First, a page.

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Connecting solutions with medical devices: as the rising cost of healthcare in the U.S. continues to cartwheel out of control, the medical community is demanding a much healthier ROI from the technology solutions that it deploys across multiple disciplines. The interconnect solutions arena is a case in point, as higher performance and greater dependability have become the industry's catch words.

The medical design community continues hurtling down a path that sees it requiring medical devices that are more feature rich, are available in a smaller format, have the power to transmit increasing amounts of critical data, carry a higher degree of protective shielding, and are totally dependable and durable. These smaller yet more powerful devices are playing a greater role in keeping people healthy, while also making some modest progress in the effort to contain steadily rising costs across the industry.

The number of hospitals in the U.S. has been decreasing for more than 20 years and the shrinking availability of hospital beds has resulted in moving patients (in increasing numbers) from the hospital to their homes for treatment. This reality has been a prime catalyst in the development and deployment of smaller sophisticated medical device technology, for remote use, that takes medical care from the hospital into the home environment. Such technological innovation is now making it possible for patients to take a far larger role in monitoring and managing their health from the comfort and security of their own homes.

While this increasing shift of venue from the hospital to the home has served to make life a great deal more convenient and less stressful for patients, it also levies new and greater demands on medical device technology. This is true across a broad sweep of the medical landscape, which includes ambulatory cardiac monitoring and pain-management. This shifting venue has changed the recipe in the technological mix and laid-down a daunting challenge to interconnect solutions providers to serve-up the customized connectors that are needed to meet these challenges. More than ever before, medical customers are seeking connectors that can operate efficiently in challenging environments and that also offer enhanced performance at a cost-effective price.

In real-world settings outside of the hospital environment, for people taking a greater role in maintaining their health in areas such as patient monitoring and pain management, or for diabetics who must constantly test their blood sugar levels, the trend is clearly one of miniaturization and enhanced device dependability.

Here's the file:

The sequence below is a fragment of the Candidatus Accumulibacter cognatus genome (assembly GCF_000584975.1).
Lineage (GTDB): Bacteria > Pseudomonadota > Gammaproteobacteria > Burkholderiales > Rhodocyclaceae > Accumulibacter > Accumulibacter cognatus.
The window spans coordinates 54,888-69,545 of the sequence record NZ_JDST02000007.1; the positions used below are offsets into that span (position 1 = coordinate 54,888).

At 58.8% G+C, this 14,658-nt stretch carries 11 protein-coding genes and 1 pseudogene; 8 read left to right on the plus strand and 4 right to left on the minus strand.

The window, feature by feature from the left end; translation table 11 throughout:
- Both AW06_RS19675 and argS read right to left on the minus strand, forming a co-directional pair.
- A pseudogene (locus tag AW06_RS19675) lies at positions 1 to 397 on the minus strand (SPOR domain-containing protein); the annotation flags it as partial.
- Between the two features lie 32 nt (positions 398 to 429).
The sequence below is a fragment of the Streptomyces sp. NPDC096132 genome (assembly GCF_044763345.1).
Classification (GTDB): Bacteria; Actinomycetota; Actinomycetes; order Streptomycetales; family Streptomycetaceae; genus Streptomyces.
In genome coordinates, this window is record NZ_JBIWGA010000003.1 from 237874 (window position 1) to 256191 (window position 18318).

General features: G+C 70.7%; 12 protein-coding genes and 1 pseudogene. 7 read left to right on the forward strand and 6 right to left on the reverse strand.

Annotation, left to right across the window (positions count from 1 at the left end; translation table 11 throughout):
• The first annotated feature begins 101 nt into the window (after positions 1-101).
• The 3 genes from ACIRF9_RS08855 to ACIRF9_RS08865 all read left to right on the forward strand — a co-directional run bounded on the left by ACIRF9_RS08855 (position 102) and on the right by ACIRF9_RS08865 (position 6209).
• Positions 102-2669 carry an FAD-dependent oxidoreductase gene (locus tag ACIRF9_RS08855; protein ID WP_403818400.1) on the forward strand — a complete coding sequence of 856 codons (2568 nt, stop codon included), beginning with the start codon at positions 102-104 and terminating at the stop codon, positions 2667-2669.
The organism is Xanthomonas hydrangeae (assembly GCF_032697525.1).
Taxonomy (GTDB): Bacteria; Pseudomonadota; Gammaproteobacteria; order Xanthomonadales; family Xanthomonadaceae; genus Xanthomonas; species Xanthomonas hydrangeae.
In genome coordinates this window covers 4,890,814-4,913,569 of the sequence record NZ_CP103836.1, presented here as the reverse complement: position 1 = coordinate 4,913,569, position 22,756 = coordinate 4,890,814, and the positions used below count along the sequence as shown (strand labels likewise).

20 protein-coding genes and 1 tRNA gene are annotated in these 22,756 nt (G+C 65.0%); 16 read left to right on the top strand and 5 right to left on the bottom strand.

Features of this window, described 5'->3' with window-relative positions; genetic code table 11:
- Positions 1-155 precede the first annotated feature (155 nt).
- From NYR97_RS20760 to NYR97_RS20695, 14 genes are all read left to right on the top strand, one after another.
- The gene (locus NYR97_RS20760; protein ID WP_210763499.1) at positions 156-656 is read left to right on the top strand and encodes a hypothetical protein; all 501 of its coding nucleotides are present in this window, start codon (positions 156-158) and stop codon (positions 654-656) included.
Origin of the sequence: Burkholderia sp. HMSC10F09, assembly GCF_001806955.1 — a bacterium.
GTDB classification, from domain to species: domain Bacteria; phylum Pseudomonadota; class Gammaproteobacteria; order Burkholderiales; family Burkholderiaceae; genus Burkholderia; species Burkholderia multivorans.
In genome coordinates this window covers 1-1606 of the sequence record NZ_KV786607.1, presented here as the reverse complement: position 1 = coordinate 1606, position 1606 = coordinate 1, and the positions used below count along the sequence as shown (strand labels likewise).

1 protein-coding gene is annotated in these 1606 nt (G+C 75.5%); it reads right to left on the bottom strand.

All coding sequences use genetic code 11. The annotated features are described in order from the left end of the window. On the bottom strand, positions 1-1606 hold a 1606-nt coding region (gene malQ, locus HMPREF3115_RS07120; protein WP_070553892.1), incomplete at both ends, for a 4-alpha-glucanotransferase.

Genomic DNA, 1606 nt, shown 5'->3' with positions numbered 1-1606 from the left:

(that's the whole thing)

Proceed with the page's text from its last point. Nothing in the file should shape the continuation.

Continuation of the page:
A critical component in today's smaller and more sophisticated medical device technology is the interconnect solutions that device manufactures are employing. Medical device manufacturers are reaching out to connector companies across the industry to work more closely with them in designing interconnect solutions that can be relied upon to work each and every time. These solutions are often required to ensure high mating cycles, low contact resistance, enhanced signal integrity, and better protection from damaging EMI and RFI interference. A tall order to be sure, however, connector companies are rising to meet the challenge, and keeping pace with the new technological demands of the medical device industry. They are responding with a broad range of interconnect offerings that are innovative, and embody designed-in features and functionality that ensure total dependability while delivering real value to medical professionals.

In today's world, patients are increasingly looking to the medical community for the best care possible, for peace of mind, and for a greater sense of independence through new home healthcare initiatives. Most importantly, people are looking for a better quality of life, and new technologies are playing a paramount role in improving the quality of healthcare. In the final analysis, connectors are small components that can make a very big difference when it matters most.



For additional information on the technologies and products discussed in this article, see MDT online at or Hypertronics corp. at

Steve Sheehan is director of medical business development at Hypertronics Corp. He is responsible for strategic marketing, new product development, and new business development related to Hypertronics' medical market. Sheehan can be reached at 978-568-2768 or
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Title Annotation:Emphasis On Connectors
Author:Sheehan, Steve
Publication:Medical Design Technology
Date:Nov 1, 2011
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